An apple a day keeps the doctor way is the cliche, but an apple (or five) a day does more than just keeping the doctor away.
Several studies suggest that consumption of fruits and vegetables on a regular basis i.e. daily can help reduce the risk of mortality. This specially applies to diseases related to heart especially cancer. Associated with this type of study, the BMJ, researchers from China and the U.S. have found that this theory does not apply to all types of death.
With a total of 833,234 participants the research included 16 studies, 56,423 of whom died. Having said that, several factors were taken into consideration in order to minimize bias, various differences were taken into account and the subgroups were analyzed to confirm that results did not show a discrepancy by location.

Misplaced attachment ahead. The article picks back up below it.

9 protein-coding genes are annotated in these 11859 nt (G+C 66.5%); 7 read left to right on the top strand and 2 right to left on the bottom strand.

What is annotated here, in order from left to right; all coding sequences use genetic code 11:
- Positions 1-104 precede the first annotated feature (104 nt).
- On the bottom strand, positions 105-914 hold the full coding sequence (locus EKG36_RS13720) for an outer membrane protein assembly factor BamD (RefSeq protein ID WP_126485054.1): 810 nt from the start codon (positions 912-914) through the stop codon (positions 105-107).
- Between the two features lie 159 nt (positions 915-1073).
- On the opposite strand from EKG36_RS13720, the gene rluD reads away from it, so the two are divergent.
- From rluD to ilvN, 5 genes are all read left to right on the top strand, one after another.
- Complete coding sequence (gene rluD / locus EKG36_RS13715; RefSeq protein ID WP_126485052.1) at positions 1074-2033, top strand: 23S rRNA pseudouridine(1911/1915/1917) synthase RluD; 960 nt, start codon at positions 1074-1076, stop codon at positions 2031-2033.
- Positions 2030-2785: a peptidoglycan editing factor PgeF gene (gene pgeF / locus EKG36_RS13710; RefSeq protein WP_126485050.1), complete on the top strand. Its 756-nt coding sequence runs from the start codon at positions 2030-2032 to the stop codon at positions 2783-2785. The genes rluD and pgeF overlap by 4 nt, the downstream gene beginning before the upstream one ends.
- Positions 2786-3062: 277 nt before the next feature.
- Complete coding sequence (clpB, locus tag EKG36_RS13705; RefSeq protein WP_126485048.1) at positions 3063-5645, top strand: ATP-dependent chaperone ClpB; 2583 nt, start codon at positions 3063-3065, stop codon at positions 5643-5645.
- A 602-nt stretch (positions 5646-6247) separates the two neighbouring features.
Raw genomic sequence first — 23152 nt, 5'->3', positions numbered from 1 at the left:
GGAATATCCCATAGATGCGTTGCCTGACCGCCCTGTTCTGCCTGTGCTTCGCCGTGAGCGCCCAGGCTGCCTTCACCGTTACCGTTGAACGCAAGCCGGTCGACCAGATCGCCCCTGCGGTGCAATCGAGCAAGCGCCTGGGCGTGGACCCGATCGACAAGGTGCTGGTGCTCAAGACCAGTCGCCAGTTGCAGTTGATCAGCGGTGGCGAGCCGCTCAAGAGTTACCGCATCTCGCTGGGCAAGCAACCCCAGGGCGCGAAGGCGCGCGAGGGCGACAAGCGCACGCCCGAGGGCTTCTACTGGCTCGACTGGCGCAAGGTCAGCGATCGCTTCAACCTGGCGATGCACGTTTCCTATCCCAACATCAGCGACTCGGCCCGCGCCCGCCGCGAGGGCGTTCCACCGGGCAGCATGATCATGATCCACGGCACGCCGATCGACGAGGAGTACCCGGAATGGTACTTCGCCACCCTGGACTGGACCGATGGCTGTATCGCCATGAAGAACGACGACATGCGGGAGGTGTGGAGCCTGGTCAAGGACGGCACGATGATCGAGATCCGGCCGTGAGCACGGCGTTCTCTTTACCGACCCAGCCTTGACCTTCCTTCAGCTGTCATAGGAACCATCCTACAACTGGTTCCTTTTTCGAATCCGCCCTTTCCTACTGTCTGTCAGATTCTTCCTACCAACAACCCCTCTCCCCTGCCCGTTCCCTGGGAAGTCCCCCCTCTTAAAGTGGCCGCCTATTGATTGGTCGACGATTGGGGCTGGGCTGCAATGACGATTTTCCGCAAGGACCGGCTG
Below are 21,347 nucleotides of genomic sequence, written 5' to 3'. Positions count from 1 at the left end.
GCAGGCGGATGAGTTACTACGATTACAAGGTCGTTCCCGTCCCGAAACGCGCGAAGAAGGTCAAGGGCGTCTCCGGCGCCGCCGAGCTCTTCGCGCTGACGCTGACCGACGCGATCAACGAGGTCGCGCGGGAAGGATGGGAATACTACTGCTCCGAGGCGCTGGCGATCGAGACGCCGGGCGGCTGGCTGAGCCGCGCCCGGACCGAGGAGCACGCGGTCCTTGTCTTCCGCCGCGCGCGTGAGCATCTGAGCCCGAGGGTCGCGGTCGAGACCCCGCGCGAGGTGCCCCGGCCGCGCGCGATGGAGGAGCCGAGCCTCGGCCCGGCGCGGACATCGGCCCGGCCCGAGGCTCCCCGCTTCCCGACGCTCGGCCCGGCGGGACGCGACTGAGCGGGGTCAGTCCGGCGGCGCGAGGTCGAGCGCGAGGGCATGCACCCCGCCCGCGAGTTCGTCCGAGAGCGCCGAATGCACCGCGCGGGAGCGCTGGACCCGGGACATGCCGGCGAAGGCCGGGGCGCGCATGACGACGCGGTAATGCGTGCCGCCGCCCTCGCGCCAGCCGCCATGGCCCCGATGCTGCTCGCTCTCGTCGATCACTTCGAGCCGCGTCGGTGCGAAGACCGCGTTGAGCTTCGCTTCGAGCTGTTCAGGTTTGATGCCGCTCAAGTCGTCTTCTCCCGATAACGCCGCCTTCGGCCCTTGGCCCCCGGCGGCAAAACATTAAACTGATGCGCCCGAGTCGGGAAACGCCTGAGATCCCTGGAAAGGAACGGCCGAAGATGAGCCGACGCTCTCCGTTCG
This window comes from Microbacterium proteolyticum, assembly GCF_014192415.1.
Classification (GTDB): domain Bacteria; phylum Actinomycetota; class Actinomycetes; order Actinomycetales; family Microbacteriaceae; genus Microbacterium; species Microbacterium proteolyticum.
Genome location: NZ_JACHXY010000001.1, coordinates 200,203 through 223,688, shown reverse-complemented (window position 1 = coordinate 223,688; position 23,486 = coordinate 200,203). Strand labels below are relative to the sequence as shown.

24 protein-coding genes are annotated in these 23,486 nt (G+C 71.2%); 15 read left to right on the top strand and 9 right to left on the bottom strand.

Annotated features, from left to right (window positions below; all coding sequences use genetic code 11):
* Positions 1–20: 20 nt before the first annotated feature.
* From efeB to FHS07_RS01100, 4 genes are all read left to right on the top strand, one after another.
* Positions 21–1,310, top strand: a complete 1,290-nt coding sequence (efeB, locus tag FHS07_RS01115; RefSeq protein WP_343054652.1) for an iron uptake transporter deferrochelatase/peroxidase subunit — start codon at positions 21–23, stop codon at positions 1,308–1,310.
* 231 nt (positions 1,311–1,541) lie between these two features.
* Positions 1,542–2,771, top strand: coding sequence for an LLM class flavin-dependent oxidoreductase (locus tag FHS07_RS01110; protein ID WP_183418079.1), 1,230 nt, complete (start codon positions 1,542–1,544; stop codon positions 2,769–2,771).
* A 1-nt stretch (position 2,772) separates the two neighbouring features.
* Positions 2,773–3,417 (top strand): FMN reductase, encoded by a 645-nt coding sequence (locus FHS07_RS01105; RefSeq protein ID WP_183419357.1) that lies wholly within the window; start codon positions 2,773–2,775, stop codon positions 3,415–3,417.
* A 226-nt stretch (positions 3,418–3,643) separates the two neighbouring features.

As aforesaid, consuming fruits and vegetables had a great impact on reduced risk of death, with daily serving of fruit and vegetables, the average risk of death was lowered by 5 percent; furthermore the risk for cardiovascular death was reduced by 4 percent.
Interestingly, it was also found that reaching five portions per day, more of healthy snacking will not further reduce the death risk.
With that said, there was a contradiction with another recent study in the BMJ’s Journal of Epidemiology and Community Health. It revealed that seven portions of fruits and veggies are linked to lowest death risk.
On the other hand, researchers said studies may be at variance in their classifications of fruits and vegetables, and there was a possibility of error in how people reported their eating habits.
It was not significantly associated with risk of death; researchers said more studies are needed to examine in order to come up with this thought process.